Panama 2019: On Gloria’s Faith

If you’re a person of faith, you have to account for the fact that some people really get the short end of the stick in life. What does that say about God, presented by most religions as loving?

On one of our last breakfasts, Gloria launched into her belief that I am a living angel sent to her by God as her reward for keeping the faith through many years of trials. That really hits on all my old Catholic stuff, but I recognize and respect that Gloria has the right to make sense of the world within whatever framework she can. So I smile and nod and stay silent. I’ve heard this story of my alleged angelic qualities several times.

When I first met Gloria ten years ago, she was employed by a wealthy Cuban-American couple who owned the villa I first rented. They were imperious employers, to say the least. Gloria had many family problems: her youngest son’s leg kept breaking, unable to support the weight of his growing adolescent body. The treatment for his club foot had been limited, and did not involve physical therapy. Her mother was aging and not so able to ride herd on three rambunctious adolescent boys while Gloria was away for weeks at at a time, as she was required to do when the Cuban couple or renters were in residence. Gloria’s marido, Luis, worked near the city and was only home Saturday mid-day through Sunday night. They often went for weeks without seeing each other. Gloria herself had many health problems, some related to the extreme malnutrition she suffered as a child. She was miserable, overworked, often in severe pain, and near despair.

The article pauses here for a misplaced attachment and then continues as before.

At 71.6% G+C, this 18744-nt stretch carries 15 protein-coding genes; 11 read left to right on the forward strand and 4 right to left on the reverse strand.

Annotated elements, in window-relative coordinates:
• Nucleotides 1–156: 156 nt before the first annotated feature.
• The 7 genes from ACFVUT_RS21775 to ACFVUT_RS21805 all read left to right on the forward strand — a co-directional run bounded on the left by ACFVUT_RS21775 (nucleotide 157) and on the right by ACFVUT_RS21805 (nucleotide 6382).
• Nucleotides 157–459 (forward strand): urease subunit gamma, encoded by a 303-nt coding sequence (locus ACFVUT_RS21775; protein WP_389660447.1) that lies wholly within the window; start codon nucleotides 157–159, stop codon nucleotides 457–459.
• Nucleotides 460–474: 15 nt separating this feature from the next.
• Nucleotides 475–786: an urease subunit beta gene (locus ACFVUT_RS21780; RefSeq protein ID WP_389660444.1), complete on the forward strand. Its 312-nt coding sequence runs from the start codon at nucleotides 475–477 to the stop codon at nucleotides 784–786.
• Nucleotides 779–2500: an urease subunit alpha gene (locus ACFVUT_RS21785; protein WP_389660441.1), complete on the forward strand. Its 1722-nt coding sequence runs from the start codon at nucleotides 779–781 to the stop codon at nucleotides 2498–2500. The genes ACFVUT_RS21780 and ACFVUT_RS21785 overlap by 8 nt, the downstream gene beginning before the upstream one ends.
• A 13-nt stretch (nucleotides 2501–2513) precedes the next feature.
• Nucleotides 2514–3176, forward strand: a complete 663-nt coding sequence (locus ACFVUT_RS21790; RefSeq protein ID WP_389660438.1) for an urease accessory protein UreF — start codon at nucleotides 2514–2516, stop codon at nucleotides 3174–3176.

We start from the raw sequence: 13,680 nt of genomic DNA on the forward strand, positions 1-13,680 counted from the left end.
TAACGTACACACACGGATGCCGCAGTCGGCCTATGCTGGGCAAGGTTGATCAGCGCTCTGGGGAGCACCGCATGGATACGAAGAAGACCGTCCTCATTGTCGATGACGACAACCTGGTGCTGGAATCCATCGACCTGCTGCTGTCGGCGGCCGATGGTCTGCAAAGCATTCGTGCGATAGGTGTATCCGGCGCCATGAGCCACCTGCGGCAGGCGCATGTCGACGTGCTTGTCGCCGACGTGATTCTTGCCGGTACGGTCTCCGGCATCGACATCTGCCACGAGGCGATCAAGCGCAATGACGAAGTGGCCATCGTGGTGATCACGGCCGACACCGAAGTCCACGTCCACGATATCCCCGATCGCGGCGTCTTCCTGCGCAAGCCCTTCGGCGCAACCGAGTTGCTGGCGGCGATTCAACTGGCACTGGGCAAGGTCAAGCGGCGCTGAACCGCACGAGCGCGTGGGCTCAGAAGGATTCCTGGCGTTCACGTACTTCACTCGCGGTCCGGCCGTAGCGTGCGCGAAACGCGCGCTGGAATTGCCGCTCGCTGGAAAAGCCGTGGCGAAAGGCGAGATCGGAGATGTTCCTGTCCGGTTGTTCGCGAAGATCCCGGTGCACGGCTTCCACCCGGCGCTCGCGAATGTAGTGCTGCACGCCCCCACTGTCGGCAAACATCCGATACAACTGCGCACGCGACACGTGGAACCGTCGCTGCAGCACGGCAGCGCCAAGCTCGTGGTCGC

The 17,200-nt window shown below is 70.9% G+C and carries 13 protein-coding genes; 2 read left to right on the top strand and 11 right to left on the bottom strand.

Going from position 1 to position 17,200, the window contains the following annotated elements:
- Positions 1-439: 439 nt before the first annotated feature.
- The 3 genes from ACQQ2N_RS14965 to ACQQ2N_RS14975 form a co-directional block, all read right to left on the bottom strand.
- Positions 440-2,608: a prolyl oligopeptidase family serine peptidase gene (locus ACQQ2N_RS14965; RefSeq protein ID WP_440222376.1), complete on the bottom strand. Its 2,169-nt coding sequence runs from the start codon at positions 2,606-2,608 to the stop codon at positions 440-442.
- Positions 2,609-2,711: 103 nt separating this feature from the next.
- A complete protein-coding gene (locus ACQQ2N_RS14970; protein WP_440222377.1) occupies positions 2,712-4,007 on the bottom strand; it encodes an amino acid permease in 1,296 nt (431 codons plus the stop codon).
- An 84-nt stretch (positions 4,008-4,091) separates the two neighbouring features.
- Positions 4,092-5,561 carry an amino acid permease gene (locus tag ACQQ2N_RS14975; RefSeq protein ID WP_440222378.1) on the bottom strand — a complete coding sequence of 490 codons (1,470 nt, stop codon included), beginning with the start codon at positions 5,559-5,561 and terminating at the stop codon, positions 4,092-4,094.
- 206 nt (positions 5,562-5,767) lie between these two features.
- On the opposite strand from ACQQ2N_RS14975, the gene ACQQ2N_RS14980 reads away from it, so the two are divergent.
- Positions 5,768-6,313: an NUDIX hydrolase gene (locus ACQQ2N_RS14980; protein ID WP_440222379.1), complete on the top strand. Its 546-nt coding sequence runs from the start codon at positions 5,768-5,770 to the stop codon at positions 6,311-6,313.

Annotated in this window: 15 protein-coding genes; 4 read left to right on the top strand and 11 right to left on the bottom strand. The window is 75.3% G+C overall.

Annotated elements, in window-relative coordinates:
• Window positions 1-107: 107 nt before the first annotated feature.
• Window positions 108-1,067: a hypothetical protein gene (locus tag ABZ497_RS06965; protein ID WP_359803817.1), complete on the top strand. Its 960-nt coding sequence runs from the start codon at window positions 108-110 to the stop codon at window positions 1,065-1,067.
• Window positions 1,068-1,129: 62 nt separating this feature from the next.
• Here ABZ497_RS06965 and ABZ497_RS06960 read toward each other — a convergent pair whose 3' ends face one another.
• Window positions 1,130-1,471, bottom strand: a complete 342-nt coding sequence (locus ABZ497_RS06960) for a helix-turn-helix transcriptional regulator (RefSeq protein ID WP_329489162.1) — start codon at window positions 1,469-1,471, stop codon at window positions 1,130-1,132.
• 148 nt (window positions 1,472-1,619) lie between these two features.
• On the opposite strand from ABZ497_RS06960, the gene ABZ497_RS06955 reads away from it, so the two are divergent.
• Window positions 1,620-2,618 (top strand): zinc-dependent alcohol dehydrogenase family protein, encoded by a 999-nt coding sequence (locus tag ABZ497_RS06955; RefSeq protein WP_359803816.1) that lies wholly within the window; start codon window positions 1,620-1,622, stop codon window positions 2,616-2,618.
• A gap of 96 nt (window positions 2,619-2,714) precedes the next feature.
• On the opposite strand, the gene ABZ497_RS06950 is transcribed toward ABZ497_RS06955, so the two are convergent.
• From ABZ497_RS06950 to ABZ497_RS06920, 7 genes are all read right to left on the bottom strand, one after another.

That, she tells me now, was God testing her. And she met God’s challenge, because her life has gotten steadily better over the ten years. Now she is a new woman.

Well, she is a new woman — funny, confident, assertive. I wish she would take more credit for the hard work of personal transformation, attributing more to her natural intelligence and resilience and less to angelic intervention. But as I say, people have to make sense of the world in their own terms.

I think Gloria has changed as a result of the role modeling and encouragement of all the strong women I’ve brought to Panama, and whom she’s gotten to know — often without any shared language. Gloria thinks her life has changed because God tested her enough and finally decided to cut her a few breaks.

Here’s my evidence of women drawing strength from other women — Tia Sally and Gloria. Gloria doesn’t need evidence for her world view, because her story is all about faith.

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